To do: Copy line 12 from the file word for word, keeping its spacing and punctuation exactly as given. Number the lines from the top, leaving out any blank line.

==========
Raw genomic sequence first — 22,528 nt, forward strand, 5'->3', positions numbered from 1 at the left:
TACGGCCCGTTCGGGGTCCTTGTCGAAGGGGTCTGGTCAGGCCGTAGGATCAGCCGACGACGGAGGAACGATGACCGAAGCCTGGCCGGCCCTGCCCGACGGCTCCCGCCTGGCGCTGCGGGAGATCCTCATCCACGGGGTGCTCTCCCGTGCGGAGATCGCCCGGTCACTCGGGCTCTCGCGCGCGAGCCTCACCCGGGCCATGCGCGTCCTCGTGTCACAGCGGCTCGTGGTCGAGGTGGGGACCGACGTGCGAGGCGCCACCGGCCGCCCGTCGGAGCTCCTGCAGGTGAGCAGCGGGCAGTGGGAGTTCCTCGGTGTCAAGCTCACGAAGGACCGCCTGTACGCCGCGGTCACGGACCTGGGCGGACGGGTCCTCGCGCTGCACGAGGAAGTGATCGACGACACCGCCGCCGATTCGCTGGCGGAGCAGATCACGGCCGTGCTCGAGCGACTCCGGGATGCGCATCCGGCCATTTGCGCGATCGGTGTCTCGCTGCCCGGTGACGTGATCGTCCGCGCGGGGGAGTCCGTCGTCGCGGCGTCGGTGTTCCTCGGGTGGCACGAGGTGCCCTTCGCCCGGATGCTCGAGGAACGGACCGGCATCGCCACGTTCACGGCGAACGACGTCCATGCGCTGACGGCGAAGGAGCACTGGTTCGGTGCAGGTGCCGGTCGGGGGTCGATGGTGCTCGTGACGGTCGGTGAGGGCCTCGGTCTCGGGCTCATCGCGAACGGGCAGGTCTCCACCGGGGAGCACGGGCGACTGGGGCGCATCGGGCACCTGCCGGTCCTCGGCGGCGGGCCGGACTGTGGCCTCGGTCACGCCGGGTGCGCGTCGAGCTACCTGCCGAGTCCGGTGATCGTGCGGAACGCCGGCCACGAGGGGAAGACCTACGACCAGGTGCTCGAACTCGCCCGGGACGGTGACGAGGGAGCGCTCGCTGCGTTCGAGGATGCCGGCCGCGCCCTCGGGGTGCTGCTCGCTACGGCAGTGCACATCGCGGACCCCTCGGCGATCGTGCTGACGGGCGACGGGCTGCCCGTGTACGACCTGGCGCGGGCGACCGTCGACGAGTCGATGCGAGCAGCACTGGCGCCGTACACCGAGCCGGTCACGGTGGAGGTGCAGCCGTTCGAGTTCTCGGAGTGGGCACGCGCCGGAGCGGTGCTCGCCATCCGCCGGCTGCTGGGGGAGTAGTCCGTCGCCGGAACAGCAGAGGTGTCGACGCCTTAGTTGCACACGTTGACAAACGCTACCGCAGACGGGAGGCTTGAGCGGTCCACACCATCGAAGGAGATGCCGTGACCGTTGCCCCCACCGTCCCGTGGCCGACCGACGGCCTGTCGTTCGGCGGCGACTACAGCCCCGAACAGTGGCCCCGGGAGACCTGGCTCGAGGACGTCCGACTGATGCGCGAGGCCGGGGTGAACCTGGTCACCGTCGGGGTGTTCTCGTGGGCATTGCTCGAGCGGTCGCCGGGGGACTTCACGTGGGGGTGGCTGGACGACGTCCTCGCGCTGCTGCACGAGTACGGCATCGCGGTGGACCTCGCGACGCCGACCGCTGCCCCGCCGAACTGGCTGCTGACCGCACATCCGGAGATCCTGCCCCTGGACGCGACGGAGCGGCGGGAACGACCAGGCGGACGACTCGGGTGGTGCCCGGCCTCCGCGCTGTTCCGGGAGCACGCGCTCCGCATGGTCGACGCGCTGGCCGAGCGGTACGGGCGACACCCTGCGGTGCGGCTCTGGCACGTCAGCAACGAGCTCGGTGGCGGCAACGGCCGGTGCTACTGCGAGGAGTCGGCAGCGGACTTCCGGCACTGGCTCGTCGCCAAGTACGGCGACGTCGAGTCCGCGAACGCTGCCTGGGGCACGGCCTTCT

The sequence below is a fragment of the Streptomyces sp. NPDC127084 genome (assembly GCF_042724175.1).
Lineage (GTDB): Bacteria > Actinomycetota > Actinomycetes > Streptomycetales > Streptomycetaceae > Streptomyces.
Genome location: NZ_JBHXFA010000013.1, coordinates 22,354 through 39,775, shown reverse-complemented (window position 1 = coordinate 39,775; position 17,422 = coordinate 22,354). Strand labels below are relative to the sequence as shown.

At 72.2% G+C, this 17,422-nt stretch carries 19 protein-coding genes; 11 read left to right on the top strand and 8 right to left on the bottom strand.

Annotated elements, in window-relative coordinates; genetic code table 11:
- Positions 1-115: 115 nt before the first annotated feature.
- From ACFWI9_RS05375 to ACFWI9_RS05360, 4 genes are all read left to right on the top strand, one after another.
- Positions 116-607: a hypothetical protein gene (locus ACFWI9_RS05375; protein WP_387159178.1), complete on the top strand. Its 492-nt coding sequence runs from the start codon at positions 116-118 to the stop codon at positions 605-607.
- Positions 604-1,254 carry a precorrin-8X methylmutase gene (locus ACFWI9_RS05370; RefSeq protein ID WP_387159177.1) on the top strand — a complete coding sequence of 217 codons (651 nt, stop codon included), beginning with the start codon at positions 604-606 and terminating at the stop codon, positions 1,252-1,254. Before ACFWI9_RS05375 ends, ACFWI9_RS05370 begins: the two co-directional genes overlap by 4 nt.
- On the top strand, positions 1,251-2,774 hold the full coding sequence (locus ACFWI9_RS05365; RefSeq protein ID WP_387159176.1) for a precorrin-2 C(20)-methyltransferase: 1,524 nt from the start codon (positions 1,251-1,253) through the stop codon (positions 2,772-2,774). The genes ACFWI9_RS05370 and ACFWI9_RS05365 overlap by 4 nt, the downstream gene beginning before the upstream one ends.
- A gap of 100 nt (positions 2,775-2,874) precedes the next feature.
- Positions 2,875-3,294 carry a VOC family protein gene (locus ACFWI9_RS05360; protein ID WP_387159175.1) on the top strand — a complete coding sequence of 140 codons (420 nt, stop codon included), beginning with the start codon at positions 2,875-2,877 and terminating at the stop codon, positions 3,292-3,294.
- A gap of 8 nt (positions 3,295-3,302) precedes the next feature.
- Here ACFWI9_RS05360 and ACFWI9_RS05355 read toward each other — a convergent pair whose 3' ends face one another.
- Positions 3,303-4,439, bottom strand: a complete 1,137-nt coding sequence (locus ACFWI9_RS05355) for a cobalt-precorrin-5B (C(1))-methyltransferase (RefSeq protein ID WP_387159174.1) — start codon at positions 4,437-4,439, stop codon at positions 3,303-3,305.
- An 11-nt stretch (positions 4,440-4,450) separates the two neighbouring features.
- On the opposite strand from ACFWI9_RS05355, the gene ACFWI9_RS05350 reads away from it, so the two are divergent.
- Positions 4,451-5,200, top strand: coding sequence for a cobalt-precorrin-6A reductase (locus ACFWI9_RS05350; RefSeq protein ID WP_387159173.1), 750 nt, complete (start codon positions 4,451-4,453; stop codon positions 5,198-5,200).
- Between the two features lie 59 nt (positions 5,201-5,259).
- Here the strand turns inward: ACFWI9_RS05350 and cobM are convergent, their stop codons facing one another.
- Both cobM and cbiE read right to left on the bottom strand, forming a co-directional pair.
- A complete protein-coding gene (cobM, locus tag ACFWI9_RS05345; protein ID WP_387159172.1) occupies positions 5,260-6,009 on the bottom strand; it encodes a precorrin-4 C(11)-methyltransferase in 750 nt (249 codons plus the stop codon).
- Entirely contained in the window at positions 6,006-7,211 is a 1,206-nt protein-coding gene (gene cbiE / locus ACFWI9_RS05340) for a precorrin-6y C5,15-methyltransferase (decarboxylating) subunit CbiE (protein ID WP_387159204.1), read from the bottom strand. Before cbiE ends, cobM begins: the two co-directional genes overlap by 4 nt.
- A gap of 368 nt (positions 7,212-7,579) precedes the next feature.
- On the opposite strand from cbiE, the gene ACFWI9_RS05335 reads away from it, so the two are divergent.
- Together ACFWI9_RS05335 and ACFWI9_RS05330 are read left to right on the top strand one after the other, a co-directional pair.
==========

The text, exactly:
- On the top strand, positions 1,251-2,774 hold the full coding sequence (locus ACFWI9_RS05365; RefSeq protein ID WP_387159176.1) for a precorrin-2 C(20)-methyltransferase: 1,524 nt from the start codon (positions 1,251-1,253) through the stop codon (positions 2,772-2,774). The genes ACFWI9_RS05370 and ACFWI9_RS05365 overlap by 4 nt, the downstream gene beginning before the upstream one ends.